Published: Wed, May 24, 2017
Money | By Armando Alvarado

World Health Organization elects first ever African director-general after tense vote

World Health Organization elects first ever African director-general after tense vote

The Member States of the World Health Organisation (WHO) have elected Dr Tedros Adhanom Ghebreyesus as the new Director-General.

They include former Pakistani health minister Sania Nishtar and WHO insider David Nabarro, a British doctor and diplomat who has spent two decades inside the United Nations system.

In the final phase of the race to elect the WHO's next leader, the three remaining candidates are making their last pitches Tuesday.

World Health Organization said in a statement following the afternoon vote that "Dr Tedros Adhanom Ghebreyesus was nominated by the Government of Ethiopia, and will begin his five-year term on July 1, 2017".

Before his election to the WHO director-general position, Tedros was Ethiopia's foreign affairs minister, and from 2005 to 2012 he was the country's health minister, according to a press release today from the WHO.

He has also served as chair of the Board of the Global Fund to Fight AIDS, Tuberculosis and Malaria; as chair of the Roll Back Malaria (RBM) Partnership Board, and as co-chair of the Board of the Partnership for Maternal, Newborn and Child Health.

In his victory speech, Tedros noted it was "challenging times for global health" but added that "all roads lead to universal health coverage", calling it his central priority.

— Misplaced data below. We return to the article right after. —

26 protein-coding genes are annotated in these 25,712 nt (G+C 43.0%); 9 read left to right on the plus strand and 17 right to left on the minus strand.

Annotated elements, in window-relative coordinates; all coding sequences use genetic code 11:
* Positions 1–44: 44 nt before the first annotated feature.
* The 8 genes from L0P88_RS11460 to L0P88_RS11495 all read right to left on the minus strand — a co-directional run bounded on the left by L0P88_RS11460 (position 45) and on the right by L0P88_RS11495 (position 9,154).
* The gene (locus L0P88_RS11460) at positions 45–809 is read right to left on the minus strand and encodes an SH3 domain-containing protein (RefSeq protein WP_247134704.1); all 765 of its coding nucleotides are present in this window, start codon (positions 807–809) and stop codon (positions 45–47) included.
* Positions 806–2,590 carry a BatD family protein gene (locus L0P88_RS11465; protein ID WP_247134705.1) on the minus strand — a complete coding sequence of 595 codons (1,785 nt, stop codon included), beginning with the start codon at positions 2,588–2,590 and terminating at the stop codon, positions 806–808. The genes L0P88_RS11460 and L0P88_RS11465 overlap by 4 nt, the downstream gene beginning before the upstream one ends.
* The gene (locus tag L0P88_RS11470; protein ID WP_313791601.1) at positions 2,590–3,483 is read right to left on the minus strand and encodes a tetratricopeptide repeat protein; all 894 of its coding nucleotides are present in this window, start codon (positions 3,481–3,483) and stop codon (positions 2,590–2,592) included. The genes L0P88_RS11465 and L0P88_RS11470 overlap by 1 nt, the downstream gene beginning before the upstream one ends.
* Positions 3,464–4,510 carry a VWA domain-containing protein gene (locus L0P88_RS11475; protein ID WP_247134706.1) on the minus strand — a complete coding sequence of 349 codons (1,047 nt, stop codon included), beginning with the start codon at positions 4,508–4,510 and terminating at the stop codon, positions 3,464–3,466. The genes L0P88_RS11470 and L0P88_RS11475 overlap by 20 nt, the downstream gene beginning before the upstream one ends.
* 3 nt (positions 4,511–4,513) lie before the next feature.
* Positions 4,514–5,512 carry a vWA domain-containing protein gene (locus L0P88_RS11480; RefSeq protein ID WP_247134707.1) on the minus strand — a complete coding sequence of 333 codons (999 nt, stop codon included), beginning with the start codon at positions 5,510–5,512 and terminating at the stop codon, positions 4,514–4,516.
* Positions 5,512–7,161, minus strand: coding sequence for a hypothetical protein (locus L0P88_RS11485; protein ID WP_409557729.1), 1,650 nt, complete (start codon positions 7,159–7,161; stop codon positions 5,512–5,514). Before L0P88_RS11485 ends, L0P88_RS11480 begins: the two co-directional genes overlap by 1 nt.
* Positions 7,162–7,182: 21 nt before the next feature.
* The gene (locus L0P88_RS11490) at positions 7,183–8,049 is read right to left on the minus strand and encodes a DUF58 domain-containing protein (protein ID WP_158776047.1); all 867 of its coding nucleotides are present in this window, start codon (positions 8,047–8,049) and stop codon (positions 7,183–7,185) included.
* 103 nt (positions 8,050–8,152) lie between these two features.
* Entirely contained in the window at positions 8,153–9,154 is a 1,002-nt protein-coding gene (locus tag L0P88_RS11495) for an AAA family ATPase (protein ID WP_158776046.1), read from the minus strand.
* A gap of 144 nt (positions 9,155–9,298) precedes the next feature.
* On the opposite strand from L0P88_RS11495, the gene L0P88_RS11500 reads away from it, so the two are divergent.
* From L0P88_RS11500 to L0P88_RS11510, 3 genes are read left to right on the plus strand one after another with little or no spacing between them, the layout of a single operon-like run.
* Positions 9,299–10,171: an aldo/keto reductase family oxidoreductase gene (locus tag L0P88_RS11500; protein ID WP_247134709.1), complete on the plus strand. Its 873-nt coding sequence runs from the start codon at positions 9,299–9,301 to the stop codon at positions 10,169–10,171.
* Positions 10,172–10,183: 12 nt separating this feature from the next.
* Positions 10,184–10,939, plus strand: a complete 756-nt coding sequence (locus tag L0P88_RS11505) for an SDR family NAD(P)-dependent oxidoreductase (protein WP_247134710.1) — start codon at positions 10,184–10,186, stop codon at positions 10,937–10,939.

Delegates, health ministers and other high-level envoys were deciding Tuesday between Tedros and Britain's Dr. David Nabarro, a United Nations veteran, to be the United Nations health agency's next director-general.

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Nabarro tweeted his congratulations to Tedros after the vote, writing, "I urge everyone to unite behind him & his vision".

The former health minister has been dogged by allegations - from one of his rival Nabarro's advisers - that he covered up cholera outbreaks in Ethiopia, and protesters have occasionally interrupted proceedings at the meeting in Geneva this week.

The incoming health chief was chosen from among three nominees presented to the World Health Assembly.

In the second round, Tedros won 121 votes to Nabarro's 62.

US Health Secretary Tom Price said the next WHO head must continue overhauling the agency, "taking a clear-eyed view of what needs to change".

In her final address to WHO's member states, she acknowledged that mistakes had been made during her decade at the helm, but stressed that while "we falter sometimes. we never give up".

Six candidates had stood to take the helm at the World Health Organization, which is tasked with combating outbreaks and chronic diseases, before Tedros took the floor at the WHO's annual ministerial assembly.

Although some people see Dr Tedros as a controversial pick, many others point to his impressive CV and track record, and insist he is the best person to lead the world's "guardian of global health".

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